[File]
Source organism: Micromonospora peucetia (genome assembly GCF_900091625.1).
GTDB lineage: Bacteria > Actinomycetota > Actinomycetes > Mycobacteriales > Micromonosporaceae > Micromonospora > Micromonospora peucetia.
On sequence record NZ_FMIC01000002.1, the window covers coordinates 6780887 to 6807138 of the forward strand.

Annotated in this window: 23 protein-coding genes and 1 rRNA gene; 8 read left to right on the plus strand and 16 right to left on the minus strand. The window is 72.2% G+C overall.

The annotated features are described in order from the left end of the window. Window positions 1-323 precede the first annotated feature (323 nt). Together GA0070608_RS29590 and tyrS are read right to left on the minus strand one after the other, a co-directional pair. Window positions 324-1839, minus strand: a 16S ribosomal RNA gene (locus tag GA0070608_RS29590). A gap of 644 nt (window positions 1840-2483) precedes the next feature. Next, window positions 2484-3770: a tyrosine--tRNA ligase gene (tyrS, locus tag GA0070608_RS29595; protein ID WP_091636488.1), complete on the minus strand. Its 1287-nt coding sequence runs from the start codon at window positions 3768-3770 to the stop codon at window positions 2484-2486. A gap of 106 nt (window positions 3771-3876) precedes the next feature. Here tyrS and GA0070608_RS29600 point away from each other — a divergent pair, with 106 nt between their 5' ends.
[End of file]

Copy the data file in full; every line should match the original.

Source organism: Micromonospora peucetia (genome assembly GCF_900091625.1).
GTDB lineage: Bacteria > Actinomycetota > Actinomycetes > Mycobacteriales > Micromonosporaceae > Micromonospora > Micromonospora peucetia.
On sequence record NZ_FMIC01000002.1, the window covers coordinates 6780887 to 6807138 of the forward strand.

Annotated in this window: 23 protein-coding genes and 1 rRNA gene; 8 read left to right on the plus strand and 16 right to left on the minus strand. The window is 72.2% G+C overall.

The annotated features are described in order from the left end of the window. Window positions 1-323 precede the first annotated feature (323 nt). Together GA0070608_RS29590 and tyrS are read right to left on the minus strand one after the other, a co-directional pair. Window positions 324-1839, minus strand: a 16S ribosomal RNA gene (locus tag GA0070608_RS29590). A gap of 644 nt (window positions 1840-2483) precedes the next feature. Next, window positions 2484-3770: a tyrosine--tRNA ligase gene (tyrS, locus tag GA0070608_RS29595; protein ID WP_091636488.1), complete on the minus strand. Its 1287-nt coding sequence runs from the start codon at window positions 3768-3770 to the stop codon at window positions 2484-2486. A gap of 106 nt (window positions 3771-3876) precedes the next feature. Here tyrS and GA0070608_RS29600 point away from each other — a divergent pair, with 106 nt between their 5' ends.